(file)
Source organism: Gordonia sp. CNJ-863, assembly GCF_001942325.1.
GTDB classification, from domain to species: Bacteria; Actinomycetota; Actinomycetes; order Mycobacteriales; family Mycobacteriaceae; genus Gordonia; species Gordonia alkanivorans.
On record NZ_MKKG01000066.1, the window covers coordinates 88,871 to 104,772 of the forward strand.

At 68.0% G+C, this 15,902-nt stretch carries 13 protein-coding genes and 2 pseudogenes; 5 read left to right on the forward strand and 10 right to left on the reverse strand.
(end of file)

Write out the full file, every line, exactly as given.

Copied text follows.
Source organism: Gordonia sp. CNJ-863, assembly GCF_001942325.1.
GTDB classification, from domain to species: Bacteria; Actinomycetota; Actinomycetes; order Mycobacteriales; family Mycobacteriaceae; genus Gordonia; species Gordonia alkanivorans.
On record NZ_MKKG01000066.1, the window covers coordinates 88,871 to 104,772 of the forward strand.

At 68.0% G+C, this 15,902-nt stretch carries 13 protein-coding genes and 2 pseudogenes; 5 read left to right on the forward strand and 10 right to left on the reverse strand.